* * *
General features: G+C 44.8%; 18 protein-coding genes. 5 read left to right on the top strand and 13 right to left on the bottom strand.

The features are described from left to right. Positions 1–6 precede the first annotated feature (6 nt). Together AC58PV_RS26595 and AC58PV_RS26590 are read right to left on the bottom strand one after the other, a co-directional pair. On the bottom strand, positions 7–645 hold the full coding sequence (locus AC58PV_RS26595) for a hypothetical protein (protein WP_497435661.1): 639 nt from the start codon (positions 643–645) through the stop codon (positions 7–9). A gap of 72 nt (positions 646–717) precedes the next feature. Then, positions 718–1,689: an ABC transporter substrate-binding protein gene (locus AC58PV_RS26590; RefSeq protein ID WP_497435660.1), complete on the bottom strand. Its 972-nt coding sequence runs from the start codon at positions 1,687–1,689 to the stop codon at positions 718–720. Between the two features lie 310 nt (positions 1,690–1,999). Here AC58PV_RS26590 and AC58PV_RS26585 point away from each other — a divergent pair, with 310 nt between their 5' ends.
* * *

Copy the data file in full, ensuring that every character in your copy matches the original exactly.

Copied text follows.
General features: G+C 44.8%; 18 protein-coding genes. 5 read left to right on the top strand and 13 right to left on the bottom strand.

The features are described from left to right. Positions 1–6 precede the first annotated feature (6 nt). Together AC58PV_RS26595 and AC58PV_RS26590 are read right to left on the bottom strand one after the other, a co-directional pair. On the bottom strand, positions 7–645 hold the full coding sequence (locus AC58PV_RS26595) for a hypothetical protein (protein WP_497435661.1): 639 nt from the start codon (positions 643–645) through the stop codon (positions 7–9). A gap of 72 nt (positions 646–717) precedes the next feature. Then, positions 718–1,689: an ABC transporter substrate-binding protein gene (locus AC58PV_RS26590; RefSeq protein ID WP_497435660.1), complete on the bottom strand. Its 972-nt coding sequence runs from the start codon at positions 1,687–1,689 to the stop codon at positions 718–720. Between the two features lie 310 nt (positions 1,690–1,999). Here AC58PV_RS26590 and AC58PV_RS26585 point away from each other — a divergent pair, with 310 nt between their 5' ends.